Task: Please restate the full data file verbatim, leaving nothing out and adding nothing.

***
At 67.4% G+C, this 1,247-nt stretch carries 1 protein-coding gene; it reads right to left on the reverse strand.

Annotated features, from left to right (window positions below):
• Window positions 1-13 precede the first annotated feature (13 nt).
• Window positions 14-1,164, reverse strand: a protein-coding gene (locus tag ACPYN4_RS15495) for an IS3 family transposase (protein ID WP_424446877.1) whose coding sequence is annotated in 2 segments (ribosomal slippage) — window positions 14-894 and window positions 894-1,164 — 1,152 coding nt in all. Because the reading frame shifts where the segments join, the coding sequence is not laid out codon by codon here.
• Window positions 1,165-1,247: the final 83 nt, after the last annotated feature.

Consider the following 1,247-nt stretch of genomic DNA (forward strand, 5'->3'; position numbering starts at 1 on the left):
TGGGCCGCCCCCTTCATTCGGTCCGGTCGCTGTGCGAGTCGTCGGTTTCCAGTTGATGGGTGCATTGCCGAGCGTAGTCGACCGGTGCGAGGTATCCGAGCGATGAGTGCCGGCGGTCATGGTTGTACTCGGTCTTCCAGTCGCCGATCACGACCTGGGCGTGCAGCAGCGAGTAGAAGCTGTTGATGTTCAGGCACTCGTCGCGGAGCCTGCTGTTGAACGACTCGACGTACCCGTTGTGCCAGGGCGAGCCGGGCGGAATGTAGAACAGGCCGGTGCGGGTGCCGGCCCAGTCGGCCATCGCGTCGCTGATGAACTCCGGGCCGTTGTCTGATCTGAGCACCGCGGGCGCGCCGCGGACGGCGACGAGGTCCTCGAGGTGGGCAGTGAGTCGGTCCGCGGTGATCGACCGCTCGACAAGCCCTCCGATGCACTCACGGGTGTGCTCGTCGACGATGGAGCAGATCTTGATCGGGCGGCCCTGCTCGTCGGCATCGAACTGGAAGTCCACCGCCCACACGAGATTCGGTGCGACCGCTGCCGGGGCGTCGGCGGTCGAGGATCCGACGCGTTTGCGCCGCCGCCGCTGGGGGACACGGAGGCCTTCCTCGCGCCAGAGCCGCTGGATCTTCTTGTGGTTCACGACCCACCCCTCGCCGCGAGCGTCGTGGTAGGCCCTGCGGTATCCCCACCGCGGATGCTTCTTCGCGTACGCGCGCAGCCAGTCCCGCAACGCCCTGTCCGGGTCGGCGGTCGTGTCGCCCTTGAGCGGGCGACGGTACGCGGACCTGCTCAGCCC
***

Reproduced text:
At 67.4% G+C, this 1,247-nt stretch carries 1 protein-coding gene; it reads right to left on the reverse strand.

Annotated features, from left to right (window positions below):
• Window positions 1-13 precede the first annotated feature (13 nt).
• Window positions 14-1,164, reverse strand: a protein-coding gene (locus tag ACPYN4_RS15495) for an IS3 family transposase (protein ID WP_424446877.1) whose coding sequence is annotated in 2 segments (ribosomal slippage) — window positions 14-894 and window positions 894-1,164 — 1,152 coding nt in all. Because the reading frame shifts where the segments join, the coding sequence is not laid out codon by codon here.
• Window positions 1,165-1,247: the final 83 nt, after the last annotated feature.

Consider the following 1,247-nt stretch of genomic DNA (forward strand, 5'->3'; position numbering starts at 1 on the left):
TGGGCCGCCCCCTTCATTCGGTCCGGTCGCTGTGCGAGTCGTCGGTTTCCAGTTGATGGGTGCATTGCCGAGCGTAGTCGACCGGTGCGAGGTATCCGAGCGATGAGTGCCGGCGGTCATGGTTGTACTCGGTCTTCCAGTCGCCGATCACGACCTGGGCGTGCAGCAGCGAGTAGAAGCTGTTGATGTTCAGGCACTCGTCGCGGAGCCTGCTGTTGAACGACTCGACGTACCCGTTGTGCCAGGGCGAGCCGGGCGGAATGTAGAACAGGCCGGTGCGGGTGCCGGCCCAGTCGGCCATCGCGTCGCTGATGAACTCCGGGCCGTTGTCTGATCTGAGCACCGCGGGCGCGCCGCGGACGGCGACGAGGTCCTCGAGGTGGGCAGTGAGTCGGTCCGCGGTGATCGACCGCTCGACAAGCCCTCCGATGCACTCACGGGTGTGCTCGTCGACGATGGAGCAGATCTTGATCGGGCGGCCCTGCTCGTCGGCATCGAACTGGAAGTCCACCGCCCACACGAGATTCGGTGCGACCGCTGCCGGGGCGTCGGCGGTCGAGGATCCGACGCGTTTGCGCCGCCGCCGCTGGGGGACACGGAGGCCTTCCTCGCGCCAGAGCCGCTGGATCTTCTTGTGGTTCACGACCCACCCCTCGCCGCGAGCGTCGTGGTAGGCCCTGCGGTATCCCCACCGCGGATGCTTCTTCGCGTACGCGCGCAGCCAGTCCCGCAACGCCCTGTCCGGGTCGGCGGTCGTGTCGCCCTTGAGCGGGCGACGGTACGCGGACCTGCTCAGCCC